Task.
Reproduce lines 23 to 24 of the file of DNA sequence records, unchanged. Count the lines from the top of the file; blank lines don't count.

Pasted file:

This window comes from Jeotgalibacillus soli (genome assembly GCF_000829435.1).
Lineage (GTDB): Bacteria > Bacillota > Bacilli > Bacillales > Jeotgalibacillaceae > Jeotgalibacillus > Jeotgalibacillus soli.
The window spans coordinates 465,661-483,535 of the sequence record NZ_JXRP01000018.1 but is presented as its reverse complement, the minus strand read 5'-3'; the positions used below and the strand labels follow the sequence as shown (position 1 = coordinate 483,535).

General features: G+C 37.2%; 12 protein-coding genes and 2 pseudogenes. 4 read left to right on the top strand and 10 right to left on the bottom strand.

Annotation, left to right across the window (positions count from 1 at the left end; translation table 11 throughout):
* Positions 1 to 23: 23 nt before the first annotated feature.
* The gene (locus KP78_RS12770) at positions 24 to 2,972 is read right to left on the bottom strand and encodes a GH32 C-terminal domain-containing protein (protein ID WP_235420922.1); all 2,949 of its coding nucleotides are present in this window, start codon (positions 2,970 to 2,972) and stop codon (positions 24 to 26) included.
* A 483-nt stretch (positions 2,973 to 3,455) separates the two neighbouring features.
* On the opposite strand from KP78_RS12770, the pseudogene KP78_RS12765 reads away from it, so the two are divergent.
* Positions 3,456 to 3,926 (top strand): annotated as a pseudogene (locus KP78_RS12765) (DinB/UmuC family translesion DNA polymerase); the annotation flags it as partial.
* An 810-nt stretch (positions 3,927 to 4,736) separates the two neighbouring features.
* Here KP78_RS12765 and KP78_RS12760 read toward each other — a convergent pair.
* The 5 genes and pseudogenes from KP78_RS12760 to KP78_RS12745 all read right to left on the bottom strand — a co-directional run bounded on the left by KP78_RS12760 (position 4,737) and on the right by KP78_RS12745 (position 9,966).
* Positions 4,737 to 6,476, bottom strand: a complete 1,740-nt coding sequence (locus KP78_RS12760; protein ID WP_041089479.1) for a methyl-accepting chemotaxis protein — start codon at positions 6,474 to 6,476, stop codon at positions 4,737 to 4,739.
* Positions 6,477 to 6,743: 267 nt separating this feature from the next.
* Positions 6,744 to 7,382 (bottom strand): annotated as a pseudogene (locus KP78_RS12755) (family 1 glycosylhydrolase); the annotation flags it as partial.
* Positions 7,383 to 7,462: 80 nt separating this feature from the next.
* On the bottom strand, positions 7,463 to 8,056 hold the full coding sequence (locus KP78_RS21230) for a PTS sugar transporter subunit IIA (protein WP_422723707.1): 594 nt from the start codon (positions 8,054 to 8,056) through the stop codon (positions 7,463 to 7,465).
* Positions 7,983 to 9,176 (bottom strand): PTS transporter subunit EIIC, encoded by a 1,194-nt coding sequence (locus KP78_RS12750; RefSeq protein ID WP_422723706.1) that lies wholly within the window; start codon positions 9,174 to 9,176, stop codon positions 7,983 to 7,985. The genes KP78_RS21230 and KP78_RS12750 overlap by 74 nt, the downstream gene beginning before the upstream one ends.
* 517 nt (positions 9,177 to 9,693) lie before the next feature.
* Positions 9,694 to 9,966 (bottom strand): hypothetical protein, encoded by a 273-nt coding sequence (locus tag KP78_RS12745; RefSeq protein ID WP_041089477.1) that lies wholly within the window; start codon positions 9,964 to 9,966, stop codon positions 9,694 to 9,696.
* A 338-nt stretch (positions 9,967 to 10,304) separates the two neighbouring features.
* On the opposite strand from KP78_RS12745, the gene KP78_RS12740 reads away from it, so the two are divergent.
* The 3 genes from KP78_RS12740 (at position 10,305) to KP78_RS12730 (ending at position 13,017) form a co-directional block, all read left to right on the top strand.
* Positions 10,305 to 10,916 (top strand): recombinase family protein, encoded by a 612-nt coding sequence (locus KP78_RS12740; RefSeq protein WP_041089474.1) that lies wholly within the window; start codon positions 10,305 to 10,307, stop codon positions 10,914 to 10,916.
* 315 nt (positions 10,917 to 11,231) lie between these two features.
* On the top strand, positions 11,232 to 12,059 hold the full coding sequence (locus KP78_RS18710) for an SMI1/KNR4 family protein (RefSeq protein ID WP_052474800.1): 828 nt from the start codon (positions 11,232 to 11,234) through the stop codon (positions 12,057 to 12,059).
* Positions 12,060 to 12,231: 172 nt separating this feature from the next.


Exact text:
* On the opposite strand from KP78_RS12745, the gene KP78_RS12740 reads away from it, so the two are divergent.
* The 3 genes from KP78_RS12740 (at position 10,305) to KP78_RS12730 (ending at position 13,017) form a co-directional block, all read left to right on the top strand.